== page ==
How to: Learn Dutch
You’ve probably been in this beautiful city for a few months now and you start feeling like you’re at home here – if it weren’t for this bloody weird language. You keep hearing people on the streets making all those weird ch-noises and you don’t really understand a word, which is quite annoying, and you’d really like to change it. Then it’s time for a course in Dutch! But how do you do this best?
Of course, you can use language apps like Duolingo. With this app, you learn in a fun way and instead of doodling on Instagram or snapchat, you can use little breaks in a useful manner. Another good point is that you can use Duolingo in your mother tongue, so you don’t have to learn Dutch translated to English and then translate it to your own language.
Another online program that I can recommend is the course ‘Introduction to Dutch’ on futurelearn.com. It’s been designed by the RUG, so it even comes with little pieces of information on Groningen, and it’s a nice interactive and free online course that teaches you the basic words and grammar you need for an everyday conversation.
Hanze UAS created an app called Hoi Holland! which encourages learning Dutch in a very fun way and also gets you to explore Dutch culture a bit.
There probably are tons of different language centres and private teachers that offer classes in Dutch. But, why spending lots of money on something you can get for free? Both, RUG and Hanze provide free language courses to most international students, for German speaking students there even are fast-track courses. Check on the website of your University for their Language Centre and whether there are courses available – be fast in reserving a spot, as there’s a high demand for them!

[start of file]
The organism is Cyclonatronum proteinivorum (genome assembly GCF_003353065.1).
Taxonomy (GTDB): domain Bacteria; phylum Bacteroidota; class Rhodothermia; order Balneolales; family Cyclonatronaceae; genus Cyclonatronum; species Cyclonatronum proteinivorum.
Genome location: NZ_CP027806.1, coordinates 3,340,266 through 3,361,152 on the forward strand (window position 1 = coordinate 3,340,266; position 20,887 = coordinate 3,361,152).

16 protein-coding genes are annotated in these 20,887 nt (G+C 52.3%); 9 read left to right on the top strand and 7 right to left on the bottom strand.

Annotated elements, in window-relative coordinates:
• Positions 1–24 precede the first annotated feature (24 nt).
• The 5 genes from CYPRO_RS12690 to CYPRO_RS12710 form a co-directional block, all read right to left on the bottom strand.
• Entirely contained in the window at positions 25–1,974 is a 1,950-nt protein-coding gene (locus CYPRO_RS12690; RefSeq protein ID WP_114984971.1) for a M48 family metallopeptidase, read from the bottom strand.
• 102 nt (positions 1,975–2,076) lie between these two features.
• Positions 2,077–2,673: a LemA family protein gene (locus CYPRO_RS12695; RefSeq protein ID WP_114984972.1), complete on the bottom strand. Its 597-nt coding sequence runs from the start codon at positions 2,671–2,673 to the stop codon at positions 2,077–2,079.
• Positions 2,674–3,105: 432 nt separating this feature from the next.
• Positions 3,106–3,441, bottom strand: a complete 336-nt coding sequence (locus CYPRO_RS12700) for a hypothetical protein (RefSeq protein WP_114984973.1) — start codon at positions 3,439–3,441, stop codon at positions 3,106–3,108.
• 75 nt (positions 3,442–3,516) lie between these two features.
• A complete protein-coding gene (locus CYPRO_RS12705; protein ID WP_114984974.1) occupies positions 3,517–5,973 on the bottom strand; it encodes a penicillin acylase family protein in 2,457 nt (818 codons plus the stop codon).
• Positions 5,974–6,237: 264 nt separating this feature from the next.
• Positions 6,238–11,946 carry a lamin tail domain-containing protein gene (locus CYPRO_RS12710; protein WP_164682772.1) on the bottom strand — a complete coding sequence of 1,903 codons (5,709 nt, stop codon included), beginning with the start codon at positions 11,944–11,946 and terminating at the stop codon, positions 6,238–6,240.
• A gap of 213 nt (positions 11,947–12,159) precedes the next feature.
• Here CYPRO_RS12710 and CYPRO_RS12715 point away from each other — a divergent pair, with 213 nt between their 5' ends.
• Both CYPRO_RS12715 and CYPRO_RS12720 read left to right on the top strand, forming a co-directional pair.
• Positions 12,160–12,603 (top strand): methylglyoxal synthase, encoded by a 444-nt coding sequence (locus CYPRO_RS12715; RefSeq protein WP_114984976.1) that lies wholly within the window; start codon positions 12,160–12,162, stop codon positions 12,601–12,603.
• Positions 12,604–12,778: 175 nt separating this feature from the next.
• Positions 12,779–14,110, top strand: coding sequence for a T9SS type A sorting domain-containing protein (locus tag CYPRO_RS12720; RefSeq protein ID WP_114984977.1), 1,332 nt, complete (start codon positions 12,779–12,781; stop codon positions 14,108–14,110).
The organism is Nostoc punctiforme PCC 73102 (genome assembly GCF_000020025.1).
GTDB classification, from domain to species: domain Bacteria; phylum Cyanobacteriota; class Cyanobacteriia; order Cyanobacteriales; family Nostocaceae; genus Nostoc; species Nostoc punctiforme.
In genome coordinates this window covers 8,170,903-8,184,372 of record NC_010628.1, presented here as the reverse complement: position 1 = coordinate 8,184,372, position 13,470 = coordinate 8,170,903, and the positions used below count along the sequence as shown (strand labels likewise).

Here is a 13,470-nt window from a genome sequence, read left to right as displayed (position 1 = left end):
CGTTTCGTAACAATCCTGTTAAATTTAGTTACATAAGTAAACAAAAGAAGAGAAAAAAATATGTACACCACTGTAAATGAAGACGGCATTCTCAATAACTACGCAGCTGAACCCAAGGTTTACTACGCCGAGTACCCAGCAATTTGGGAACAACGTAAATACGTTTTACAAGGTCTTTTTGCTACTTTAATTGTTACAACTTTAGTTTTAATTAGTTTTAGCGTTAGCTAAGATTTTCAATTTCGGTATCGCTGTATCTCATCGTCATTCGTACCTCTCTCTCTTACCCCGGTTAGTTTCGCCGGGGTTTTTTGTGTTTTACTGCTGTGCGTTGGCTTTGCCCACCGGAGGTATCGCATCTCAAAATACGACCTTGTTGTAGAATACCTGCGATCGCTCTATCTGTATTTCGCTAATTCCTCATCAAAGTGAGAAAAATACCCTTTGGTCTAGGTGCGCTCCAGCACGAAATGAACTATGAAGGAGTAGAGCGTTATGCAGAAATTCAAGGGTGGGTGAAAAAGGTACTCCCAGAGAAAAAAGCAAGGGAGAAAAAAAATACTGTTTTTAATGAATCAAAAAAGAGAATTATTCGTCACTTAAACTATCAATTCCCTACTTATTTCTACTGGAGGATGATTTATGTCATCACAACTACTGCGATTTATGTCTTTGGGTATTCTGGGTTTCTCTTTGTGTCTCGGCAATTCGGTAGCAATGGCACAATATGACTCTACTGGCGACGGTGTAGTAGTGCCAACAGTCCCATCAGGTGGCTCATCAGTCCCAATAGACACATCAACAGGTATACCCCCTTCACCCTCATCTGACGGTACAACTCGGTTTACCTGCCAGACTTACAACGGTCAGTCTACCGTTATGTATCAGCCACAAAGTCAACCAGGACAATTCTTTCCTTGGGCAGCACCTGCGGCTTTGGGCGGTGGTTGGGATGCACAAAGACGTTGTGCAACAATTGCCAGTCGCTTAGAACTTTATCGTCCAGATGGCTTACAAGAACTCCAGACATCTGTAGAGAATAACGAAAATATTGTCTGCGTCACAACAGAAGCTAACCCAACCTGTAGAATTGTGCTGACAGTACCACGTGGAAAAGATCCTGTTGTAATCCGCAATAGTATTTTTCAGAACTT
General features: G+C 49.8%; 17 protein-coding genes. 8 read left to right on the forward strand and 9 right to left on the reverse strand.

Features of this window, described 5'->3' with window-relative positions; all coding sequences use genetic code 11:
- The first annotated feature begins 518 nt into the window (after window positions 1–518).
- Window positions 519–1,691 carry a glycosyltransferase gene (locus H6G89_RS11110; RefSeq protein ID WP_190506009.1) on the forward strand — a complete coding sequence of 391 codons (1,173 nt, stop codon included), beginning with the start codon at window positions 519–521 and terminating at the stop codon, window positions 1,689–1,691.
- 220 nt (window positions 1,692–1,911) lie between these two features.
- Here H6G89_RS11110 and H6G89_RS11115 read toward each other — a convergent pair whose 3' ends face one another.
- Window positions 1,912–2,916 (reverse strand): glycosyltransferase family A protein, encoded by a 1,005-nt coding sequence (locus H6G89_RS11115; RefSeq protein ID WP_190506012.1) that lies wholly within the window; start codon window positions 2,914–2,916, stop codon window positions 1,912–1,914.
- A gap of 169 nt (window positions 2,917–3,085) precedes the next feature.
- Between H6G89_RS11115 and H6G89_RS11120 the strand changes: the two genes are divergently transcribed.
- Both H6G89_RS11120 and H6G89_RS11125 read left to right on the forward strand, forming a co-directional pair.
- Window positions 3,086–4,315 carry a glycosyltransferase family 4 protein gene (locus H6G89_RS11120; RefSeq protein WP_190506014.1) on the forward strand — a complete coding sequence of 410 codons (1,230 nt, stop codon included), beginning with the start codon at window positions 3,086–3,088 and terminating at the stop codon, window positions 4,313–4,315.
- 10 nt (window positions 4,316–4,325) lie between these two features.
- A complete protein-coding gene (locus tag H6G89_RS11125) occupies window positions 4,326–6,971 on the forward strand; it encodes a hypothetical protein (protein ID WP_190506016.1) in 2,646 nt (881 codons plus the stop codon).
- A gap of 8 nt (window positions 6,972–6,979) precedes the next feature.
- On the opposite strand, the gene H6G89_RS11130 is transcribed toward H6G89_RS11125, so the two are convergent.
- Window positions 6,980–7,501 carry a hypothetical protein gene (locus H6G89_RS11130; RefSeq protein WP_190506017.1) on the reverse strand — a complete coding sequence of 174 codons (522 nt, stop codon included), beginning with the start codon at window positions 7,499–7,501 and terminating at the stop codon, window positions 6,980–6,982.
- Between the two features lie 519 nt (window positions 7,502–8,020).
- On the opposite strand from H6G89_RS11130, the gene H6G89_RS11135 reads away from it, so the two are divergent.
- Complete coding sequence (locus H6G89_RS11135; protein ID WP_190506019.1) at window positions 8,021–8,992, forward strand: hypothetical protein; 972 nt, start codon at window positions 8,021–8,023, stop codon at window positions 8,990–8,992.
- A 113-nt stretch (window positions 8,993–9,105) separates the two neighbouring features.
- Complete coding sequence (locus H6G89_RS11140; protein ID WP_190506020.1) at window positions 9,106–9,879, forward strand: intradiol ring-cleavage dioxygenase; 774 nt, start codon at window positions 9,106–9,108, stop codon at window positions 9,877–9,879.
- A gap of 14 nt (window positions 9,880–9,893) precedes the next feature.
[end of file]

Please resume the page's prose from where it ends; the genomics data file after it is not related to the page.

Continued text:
A fun way to learn any new language and get in contact with new people is at a Language Café. There are two different options in Groningen. One is organized by the RUG and takes place every Thursday evening at the Harmony Building.
The other one is organized in a cooperation of ESN Groningen, Clio, Actis and Esperia. Check them out on Facebook (Language Café Groningen), they have events every month at the Drie Gezusters.
The best way to learn a language is to get out there into the real life and use your knowledge. Listen to people on the streets or at the market, read signs in Dutch first before looking at the English text and try to throw in a little ‘dankejewel’ and ‘tot morgen’ every now and then. And, big tip, put on those Dutch subtitles when watching movies on Netflix!